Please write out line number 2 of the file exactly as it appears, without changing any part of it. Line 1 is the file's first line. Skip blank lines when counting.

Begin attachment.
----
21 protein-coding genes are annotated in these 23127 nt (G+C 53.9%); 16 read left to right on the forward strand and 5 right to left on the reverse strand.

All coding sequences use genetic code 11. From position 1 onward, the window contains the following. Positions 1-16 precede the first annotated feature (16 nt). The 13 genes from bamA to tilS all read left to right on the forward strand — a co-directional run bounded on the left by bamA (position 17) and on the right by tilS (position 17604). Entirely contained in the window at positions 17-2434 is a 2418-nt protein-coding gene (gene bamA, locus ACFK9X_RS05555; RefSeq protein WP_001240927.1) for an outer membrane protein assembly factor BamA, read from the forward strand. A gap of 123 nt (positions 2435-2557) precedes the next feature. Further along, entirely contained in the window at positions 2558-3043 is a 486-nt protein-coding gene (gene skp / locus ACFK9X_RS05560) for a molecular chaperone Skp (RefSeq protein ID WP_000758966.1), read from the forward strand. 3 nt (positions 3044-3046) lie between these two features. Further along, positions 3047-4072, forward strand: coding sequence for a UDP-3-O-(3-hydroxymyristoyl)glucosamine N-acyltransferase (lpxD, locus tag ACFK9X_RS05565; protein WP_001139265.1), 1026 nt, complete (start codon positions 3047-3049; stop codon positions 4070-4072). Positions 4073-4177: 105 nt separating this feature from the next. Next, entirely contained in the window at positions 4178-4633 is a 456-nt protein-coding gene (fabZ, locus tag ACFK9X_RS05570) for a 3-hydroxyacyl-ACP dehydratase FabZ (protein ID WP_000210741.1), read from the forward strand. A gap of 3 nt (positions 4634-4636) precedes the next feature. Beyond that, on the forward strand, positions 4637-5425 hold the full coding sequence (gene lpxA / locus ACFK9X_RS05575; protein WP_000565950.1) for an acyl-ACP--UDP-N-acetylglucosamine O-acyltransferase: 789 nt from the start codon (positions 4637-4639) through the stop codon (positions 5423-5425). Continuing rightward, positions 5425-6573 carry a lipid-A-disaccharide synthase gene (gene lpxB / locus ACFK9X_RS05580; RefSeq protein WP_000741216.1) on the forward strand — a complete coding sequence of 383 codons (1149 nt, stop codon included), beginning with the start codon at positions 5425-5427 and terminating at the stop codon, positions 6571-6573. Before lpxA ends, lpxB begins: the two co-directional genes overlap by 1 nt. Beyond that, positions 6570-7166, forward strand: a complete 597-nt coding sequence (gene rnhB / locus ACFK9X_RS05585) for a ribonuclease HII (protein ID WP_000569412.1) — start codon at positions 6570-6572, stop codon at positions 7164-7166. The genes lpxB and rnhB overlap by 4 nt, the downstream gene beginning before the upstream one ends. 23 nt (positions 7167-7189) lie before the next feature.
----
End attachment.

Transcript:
All coding sequences use genetic code 11. From position 1 onward, the window contains the following. Positions 1-16 precede the first annotated feature (16 nt). The 13 genes from bamA to tilS all read left to right on the forward strand — a co-directional run bounded on the left by bamA (position 17) and on the right by tilS (position 17604). Entirely contained in the window at positions 17-2434 is a 2418-nt protein-coding gene (gene bamA, locus ACFK9X_RS05555; RefSeq protein WP_001240927.1) for an outer membrane protein assembly factor BamA, read from the forward strand. A gap of 123 nt (positions 2435-2557) precedes the next feature. Further along, entirely contained in the window at positions 2558-3043 is a 486-nt protein-coding gene (gene skp / locus ACFK9X_RS05560) for a molecular chaperone Skp (RefSeq protein ID WP_000758966.1), read from the forward strand. 3 nt (positions 3044-3046) lie between these two features. Further along, positions 3047-4072, forward strand: coding sequence for a UDP-3-O-(3-hydroxymyristoyl)glucosamine N-acyltransferase (lpxD, locus tag ACFK9X_RS05565; protein WP_001139265.1), 1026 nt, complete (start codon positions 3047-3049; stop codon positions 4070-4072). Positions 4073-4177: 105 nt separating this feature from the next. Next, entirely contained in the window at positions 4178-4633 is a 456-nt protein-coding gene (fabZ, locus tag ACFK9X_RS05570) for a 3-hydroxyacyl-ACP dehydratase FabZ (protein ID WP_000210741.1), read from the forward strand. A gap of 3 nt (positions 4634-4636) precedes the next feature. Beyond that, on the forward strand, positions 4637-5425 hold the full coding sequence (gene lpxA / locus ACFK9X_RS05575; protein WP_000565950.1) for an acyl-ACP--UDP-N-acetylglucosamine O-acyltransferase: 789 nt from the start codon (positions 4637-4639) through the stop codon (positions 5423-5425). Continuing rightward, positions 5425-6573 carry a lipid-A-disaccharide synthase gene (gene lpxB / locus ACFK9X_RS05580; RefSeq protein WP_000741216.1) on the forward strand — a complete coding sequence of 383 codons (1149 nt, stop codon included), beginning with the start codon at positions 5425-5427 and terminating at the stop codon, positions 6571-6573. Before lpxA ends, lpxB begins: the two co-directional genes overlap by 1 nt. Beyond that, positions 6570-7166, forward strand: a complete 597-nt coding sequence (gene rnhB / locus ACFK9X_RS05585) for a ribonuclease HII (protein ID WP_000569412.1) — start codon at positions 6570-6572, stop codon at positions 7164-7166. The genes lpxB and rnhB overlap by 4 nt, the downstream gene beginning before the upstream one ends. 23 nt (positions 7167-7189) lie before the next feature.